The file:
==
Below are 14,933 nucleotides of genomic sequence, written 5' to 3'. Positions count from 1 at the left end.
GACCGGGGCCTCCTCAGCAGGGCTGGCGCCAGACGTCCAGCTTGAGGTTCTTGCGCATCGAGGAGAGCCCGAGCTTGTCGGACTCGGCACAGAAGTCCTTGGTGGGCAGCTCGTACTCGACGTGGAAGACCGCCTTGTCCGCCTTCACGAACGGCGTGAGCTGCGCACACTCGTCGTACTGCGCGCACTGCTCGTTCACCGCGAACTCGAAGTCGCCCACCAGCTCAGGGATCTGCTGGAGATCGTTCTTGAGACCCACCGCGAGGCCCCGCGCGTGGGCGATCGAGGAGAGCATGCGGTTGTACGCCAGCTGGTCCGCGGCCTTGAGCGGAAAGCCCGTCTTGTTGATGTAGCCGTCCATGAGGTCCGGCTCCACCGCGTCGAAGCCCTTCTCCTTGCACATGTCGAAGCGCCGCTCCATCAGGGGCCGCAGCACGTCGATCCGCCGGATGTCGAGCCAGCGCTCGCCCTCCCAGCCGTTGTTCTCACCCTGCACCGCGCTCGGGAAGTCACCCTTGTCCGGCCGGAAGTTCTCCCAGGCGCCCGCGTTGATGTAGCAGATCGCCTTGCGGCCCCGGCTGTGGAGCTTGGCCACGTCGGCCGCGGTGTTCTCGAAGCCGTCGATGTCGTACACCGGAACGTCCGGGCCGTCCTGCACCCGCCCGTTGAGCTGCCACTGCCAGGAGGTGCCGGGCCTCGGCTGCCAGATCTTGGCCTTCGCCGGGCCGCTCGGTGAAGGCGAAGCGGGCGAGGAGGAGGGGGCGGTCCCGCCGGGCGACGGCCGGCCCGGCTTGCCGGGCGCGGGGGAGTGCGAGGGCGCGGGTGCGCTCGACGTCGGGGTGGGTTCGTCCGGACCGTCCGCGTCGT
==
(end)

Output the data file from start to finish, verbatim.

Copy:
Below are 14,933 nucleotides of genomic sequence, written 5' to 3'. Positions count from 1 at the left end.
GACCGGGGCCTCCTCAGCAGGGCTGGCGCCAGACGTCCAGCTTGAGGTTCTTGCGCATCGAGGAGAGCCCGAGCTTGTCGGACTCGGCACAGAAGTCCTTGGTGGGCAGCTCGTACTCGACGTGGAAGACCGCCTTGTCCGCCTTCACGAACGGCGTGAGCTGCGCACACTCGTCGTACTGCGCGCACTGCTCGTTCACCGCGAACTCGAAGTCGCCCACCAGCTCAGGGATCTGCTGGAGATCGTTCTTGAGACCCACCGCGAGGCCCCGCGCGTGGGCGATCGAGGAGAGCATGCGGTTGTACGCCAGCTGGTCCGCGGCCTTGAGCGGAAAGCCCGTCTTGTTGATGTAGCCGTCCATGAGGTCCGGCTCCACCGCGTCGAAGCCCTTCTCCTTGCACATGTCGAAGCGCCGCTCCATCAGGGGCCGCAGCACGTCGATCCGCCGGATGTCGAGCCAGCGCTCGCCCTCCCAGCCGTTGTTCTCACCCTGCACCGCGCTCGGGAAGTCACCCTTGTCCGGCCGGAAGTTCTCCCAGGCGCCCGCGTTGATGTAGCAGATCGCCTTGCGGCCCCGGCTGTGGAGCTTGGCCACGTCGGCCGCGGTGTTCTCGAAGCCGTCGATGTCGTACACCGGAACGTCCGGGCCGTCCTGCACCCGCCCGTTGAGCTGCCACTGCCAGGAGGTGCCGGGCCTCGGCTGCCAGATCTTGGCCTTCGCCGGGCCGCTCGGTGAAGGCGAAGCGGGCGAGGAGGAGGGGGCGGTCCCGCCGGGCGACGGCCGGCCCGGCTTGCCGGGCGCGGGGGAGTGCGAGGGCGCGGGTGCGCTCGACGTCGGGGTGGGTTCGTCCGGACCGTCCGCGTCGT